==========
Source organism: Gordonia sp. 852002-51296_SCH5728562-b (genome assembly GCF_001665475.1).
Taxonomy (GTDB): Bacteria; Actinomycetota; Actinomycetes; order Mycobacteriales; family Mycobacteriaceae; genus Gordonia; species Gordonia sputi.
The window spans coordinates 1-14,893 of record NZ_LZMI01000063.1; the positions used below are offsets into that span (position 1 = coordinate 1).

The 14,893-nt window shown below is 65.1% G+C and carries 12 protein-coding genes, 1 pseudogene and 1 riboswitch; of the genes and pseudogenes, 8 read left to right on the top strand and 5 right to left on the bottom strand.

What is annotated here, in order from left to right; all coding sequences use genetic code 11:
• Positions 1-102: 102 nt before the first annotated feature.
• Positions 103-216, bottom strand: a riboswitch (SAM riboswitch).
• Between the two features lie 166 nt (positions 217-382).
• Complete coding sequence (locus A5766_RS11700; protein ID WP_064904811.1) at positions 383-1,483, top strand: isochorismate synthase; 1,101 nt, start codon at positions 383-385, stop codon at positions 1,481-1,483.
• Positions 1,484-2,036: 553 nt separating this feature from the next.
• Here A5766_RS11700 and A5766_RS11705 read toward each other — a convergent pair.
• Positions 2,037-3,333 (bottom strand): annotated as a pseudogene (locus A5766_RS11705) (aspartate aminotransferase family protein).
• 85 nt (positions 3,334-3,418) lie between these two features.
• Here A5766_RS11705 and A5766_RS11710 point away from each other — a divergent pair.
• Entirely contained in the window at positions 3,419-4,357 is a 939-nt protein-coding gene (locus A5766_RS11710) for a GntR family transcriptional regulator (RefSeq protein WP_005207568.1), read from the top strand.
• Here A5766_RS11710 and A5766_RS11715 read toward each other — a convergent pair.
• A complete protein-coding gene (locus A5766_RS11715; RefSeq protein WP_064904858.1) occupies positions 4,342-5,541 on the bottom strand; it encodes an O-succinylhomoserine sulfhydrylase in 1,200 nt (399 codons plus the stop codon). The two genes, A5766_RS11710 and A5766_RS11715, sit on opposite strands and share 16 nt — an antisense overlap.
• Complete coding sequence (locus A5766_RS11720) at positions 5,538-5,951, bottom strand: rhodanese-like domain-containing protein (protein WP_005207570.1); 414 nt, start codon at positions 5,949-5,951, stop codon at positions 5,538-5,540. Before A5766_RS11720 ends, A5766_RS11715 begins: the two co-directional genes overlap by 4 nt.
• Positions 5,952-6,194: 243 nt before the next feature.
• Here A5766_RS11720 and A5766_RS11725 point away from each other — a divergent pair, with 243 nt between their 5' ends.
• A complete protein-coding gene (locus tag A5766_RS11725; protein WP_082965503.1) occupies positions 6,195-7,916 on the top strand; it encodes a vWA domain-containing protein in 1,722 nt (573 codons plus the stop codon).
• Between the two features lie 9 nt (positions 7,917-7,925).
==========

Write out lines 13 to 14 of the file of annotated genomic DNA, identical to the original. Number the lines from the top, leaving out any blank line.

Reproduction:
• 85 nt (positions 3,334-3,418) lie between these two features.
• Here A5766_RS11705 and A5766_RS11710 point away from each other — a divergent pair.